Analysis of geometrically modified adhesive joints in steel beams strengthened with composite laminates
Licentiate thesis, 2008
The use of bonded FRP laminates to strengthen and upgrade existing structures has attracted a great deal of attention during the past two decades. The attractiveness of this method is mainly due to the superior material properties of FRP laminates such as high strength and stiffness, as well as advantages associated with the bonding technique, such as ease of application and good fatigue performance.
One major problem when using bonded laminates is the stress concentration in terms of high shear and peeling stresses in the adhesive layer near the end of the laminate. These high stresses may govern the failure of the strengthening in the form of debonding, delamination or cohesive failure. Regardless of the way, these failure modes dramatically reduce the efficiency of the strengthening since the full capacity of the composite laminate in the fibre direction cannot be used.
The geometrical modification of adhesive joints has been suggested as a method to reduce the stress concentration and consequently increase the strength of the adhesive joints. The method consists of tapering the end of the laminate and/or using adhesive fillets. Although the tapering of the laminate has been recommended by some guidelines, they do not provide any specific information about either issues such as the required tapering length for a presumed reduction in stress/increase in joint strength or the tapering type and application of tapered laminates in practice. In addition, there is some experimental evidence in the literature to indicate that some tapering configurations could result in a reduction in a reduction in the strength of the joint.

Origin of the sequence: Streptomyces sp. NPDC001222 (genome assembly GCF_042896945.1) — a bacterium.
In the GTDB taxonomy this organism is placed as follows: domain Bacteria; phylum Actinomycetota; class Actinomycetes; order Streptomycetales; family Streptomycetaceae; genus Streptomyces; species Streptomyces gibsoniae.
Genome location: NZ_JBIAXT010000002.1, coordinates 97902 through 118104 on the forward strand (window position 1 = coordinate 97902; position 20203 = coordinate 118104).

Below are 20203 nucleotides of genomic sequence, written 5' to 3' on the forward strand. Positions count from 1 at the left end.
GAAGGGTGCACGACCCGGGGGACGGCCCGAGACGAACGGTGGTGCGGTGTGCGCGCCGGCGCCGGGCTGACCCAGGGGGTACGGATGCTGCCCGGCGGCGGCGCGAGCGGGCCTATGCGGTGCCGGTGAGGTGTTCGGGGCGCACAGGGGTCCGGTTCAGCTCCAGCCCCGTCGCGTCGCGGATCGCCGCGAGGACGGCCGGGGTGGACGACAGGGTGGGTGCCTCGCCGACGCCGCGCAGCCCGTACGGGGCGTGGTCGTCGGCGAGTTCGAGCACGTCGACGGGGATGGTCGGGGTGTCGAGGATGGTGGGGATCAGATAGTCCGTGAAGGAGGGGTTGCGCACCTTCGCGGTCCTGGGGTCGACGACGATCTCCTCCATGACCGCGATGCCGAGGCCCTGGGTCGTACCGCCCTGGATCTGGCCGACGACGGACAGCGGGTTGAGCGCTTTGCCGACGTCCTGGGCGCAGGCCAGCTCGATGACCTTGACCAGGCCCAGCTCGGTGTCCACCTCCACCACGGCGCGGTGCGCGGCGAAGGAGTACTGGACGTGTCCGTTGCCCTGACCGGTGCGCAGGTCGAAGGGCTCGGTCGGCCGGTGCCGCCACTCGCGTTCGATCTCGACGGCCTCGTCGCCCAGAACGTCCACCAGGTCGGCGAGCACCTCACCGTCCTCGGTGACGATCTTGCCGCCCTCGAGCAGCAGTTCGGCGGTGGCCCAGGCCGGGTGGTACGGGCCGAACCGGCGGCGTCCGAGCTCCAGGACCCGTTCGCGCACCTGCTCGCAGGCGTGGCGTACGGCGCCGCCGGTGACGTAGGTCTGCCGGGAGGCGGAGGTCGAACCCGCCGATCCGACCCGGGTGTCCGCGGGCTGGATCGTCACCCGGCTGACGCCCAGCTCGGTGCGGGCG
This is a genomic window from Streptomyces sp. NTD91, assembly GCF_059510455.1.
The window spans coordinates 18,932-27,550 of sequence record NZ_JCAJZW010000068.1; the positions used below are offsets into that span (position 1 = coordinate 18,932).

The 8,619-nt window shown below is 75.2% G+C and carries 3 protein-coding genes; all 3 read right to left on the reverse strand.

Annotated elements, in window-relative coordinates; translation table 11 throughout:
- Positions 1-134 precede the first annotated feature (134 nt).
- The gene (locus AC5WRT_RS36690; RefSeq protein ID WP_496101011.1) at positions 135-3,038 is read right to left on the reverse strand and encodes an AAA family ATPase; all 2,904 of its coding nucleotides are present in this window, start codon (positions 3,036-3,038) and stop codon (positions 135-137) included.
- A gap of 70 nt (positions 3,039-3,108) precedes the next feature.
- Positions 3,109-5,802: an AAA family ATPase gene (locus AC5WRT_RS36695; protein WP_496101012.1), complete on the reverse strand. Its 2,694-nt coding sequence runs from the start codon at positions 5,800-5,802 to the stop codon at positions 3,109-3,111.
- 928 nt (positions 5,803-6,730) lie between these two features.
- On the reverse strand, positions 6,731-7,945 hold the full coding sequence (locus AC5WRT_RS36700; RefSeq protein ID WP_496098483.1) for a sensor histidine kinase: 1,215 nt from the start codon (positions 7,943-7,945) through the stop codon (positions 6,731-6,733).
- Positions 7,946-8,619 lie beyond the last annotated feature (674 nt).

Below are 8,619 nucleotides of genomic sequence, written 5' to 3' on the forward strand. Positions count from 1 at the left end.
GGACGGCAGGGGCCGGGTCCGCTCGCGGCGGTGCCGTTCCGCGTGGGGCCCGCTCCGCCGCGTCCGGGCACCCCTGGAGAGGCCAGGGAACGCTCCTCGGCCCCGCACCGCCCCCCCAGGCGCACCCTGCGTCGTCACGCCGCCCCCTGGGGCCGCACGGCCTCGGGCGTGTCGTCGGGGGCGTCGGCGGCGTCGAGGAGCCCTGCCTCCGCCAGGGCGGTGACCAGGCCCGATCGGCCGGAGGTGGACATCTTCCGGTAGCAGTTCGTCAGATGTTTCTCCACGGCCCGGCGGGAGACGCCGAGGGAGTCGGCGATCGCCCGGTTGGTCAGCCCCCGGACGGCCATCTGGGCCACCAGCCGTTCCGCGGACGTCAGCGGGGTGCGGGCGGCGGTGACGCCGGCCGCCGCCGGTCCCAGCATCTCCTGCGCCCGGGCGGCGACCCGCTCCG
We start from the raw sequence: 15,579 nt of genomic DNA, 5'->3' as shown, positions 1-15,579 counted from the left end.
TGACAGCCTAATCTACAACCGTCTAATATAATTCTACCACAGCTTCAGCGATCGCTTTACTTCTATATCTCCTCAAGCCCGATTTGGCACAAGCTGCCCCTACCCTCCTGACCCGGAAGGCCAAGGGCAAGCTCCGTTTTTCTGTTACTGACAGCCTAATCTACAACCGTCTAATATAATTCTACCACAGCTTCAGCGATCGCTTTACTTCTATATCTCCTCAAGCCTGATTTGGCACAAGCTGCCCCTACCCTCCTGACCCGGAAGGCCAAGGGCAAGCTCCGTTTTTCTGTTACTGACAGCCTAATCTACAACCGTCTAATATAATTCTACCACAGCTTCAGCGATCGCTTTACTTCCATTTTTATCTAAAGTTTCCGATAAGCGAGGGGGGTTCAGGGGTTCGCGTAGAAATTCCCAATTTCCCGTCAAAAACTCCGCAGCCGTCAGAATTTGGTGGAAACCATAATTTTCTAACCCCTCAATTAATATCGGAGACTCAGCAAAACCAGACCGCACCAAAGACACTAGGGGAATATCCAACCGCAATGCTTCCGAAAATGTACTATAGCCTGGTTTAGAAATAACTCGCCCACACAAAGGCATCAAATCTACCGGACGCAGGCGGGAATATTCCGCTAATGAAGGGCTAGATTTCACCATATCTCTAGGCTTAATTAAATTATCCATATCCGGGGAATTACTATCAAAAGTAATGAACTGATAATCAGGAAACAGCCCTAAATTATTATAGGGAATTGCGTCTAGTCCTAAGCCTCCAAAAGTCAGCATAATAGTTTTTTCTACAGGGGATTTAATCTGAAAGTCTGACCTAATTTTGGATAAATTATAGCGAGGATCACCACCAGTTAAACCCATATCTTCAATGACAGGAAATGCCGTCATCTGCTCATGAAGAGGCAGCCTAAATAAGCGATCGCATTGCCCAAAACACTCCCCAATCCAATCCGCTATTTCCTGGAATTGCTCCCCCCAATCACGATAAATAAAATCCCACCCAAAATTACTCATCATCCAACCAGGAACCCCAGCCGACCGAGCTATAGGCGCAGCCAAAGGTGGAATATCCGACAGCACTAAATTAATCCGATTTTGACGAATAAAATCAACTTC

The main aim of this thesis is to provide recommendations for using geometrical modification as a method to improve the strength of adhesive joints. Other aims of the study are to identify the effective parameters affecting the behaviour of geometrically modified adhesive joints and to provide an understanding of the force transfer in such joints via numerical and experimental work.
The results indicate that the effect of tapering on stress distribution in adhesive joints is dependent on the stiffness of the laminate and adhesive used in the joint as well as the tapering length. Using reverse tapering in combination with an adhesive fillet at the end of the joint was found to be the most effective configuration to increase joint strength, while normal tapering of the laminate increased the peeling stress in the adhesive layer and did not improve the strength of the joint.